Cooking has always been something that interests me. It is a passion that I developed while watching my mum cook. I learnt a lot of cooking skills from her. While growing up, I always stayed with her in the kitchen and monitor how she mixed all those ingredients and whenever she was through with those meals, I used to enjoy them. This has somewhat inspired my passion for cooking. I never really thought of making money off that skill, but putting that skill into practice while am on my own actually laid the foundation for this business, which is called Branama Kitchen.

At what time did you decide to make it a business?

I have always been a kind of person who wouldn’t cook for herself alone. I enjoyed cooking for three or for a larger number of people. Most of my friends are aware of this side of me and some will call to find out if I am home so they could come and eat my banga soup. Many of them normally come to my home to have different meals at different times. It got to a point that each time any of my friends was getting married, I always handled the catering part. And from the responses I got from them, I felt I could make something commercial out of it.  I decided to get a restaurant where I could further display my cooking skills and get paid for it. In 2005, I remember I just released Branama2, I decided to search for a very suitable place. I shopped around, especially on Allen Avenue and Bank Anthony Way, which were my preferred locations. But I couldn’t get one until 2011 when I finally got this place in Maryland. And God has been so faithful, as the business has been so good.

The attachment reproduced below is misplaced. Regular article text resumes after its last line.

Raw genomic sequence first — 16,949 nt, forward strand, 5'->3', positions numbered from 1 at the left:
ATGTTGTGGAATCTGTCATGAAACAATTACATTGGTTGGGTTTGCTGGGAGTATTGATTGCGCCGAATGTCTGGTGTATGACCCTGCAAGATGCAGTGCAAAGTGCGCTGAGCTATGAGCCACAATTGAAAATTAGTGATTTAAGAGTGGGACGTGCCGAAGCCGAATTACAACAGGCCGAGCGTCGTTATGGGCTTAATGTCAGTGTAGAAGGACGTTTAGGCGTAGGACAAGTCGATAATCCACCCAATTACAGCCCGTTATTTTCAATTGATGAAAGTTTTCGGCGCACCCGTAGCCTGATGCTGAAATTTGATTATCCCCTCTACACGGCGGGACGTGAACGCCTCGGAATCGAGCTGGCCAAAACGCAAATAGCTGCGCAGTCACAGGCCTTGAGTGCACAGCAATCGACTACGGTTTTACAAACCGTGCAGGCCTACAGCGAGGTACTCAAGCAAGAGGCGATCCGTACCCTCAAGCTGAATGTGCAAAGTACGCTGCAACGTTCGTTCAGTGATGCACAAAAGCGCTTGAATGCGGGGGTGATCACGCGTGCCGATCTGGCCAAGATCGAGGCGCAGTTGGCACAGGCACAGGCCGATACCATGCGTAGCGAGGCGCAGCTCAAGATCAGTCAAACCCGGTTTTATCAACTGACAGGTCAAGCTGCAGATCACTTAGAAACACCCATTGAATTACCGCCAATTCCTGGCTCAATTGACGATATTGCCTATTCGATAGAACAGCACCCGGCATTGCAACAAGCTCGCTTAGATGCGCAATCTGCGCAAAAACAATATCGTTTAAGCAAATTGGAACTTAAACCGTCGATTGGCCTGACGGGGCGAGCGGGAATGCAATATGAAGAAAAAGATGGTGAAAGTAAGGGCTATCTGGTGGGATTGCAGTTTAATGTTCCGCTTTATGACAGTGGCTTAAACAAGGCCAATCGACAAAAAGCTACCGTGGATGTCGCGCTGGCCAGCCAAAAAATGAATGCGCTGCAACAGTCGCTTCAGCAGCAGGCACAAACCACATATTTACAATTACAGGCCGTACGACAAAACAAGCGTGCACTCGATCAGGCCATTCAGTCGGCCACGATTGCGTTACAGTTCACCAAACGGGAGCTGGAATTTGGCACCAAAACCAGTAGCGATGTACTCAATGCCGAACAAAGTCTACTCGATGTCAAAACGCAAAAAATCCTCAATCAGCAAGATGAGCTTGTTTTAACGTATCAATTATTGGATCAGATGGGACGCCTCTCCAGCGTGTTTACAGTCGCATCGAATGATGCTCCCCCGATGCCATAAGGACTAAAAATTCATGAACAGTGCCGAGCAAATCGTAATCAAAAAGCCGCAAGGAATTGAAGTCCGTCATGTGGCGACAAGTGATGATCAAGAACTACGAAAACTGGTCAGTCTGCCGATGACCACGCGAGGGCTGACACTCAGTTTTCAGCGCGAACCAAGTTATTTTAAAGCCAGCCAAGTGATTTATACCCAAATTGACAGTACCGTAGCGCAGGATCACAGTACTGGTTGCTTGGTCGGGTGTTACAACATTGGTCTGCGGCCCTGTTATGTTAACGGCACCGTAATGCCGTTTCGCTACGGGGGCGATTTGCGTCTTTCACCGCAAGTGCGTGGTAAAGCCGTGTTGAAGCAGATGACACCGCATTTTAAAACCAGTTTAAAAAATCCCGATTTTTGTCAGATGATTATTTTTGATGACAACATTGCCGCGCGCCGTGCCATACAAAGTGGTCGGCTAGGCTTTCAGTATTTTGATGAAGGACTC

What actually does your brand name, Branama Afrique, stand for?

Branama simply means show off (shakara). The word was inspired by a grateful heart. I wanted to thank God for all he had done in my life at the time that I released that song. He had given me a reason to celebrate because I wasn’t really well-known at the time. I was just a young girl, who was relatively popular in Sapele, Delta State, before coming to Lagos and having that little breakthrough. So Branama Afrique means ‘Show off Africa’. Branama Afrique is a brand that is designed to aggressively redefine the African persona. It is the definition of our expressions, our strength, panache, beauty and values. It is more like a cultural reloading.

How do you deal with the fact that most people are unable to connect Kefee’s extravagant outlook with her spiritual life?

I am not like every other person. Everybody cannot be the same because life has no manual. I try to do everything I can with my talent and that makes me who I am. I try to get the best out of whatever talent that I have because everybody cannot encourage you, but at least there are people who value what I do.

Nevertheless, my appearance or extravagant outlook has never been out of place or indecent. I try as much as possible to be cool and look responsible as a woman and wife.

Many were surprised when the news of your marriage to Teddy Esosa broke. How do you feel finding love for the second time and so quickly?

It is a good feeling and words can’t express it.

How did you meet him?

Interestingly, we have known each other for a very long time. When he felt it was time, he proposed to me and the rest, as they say, is history.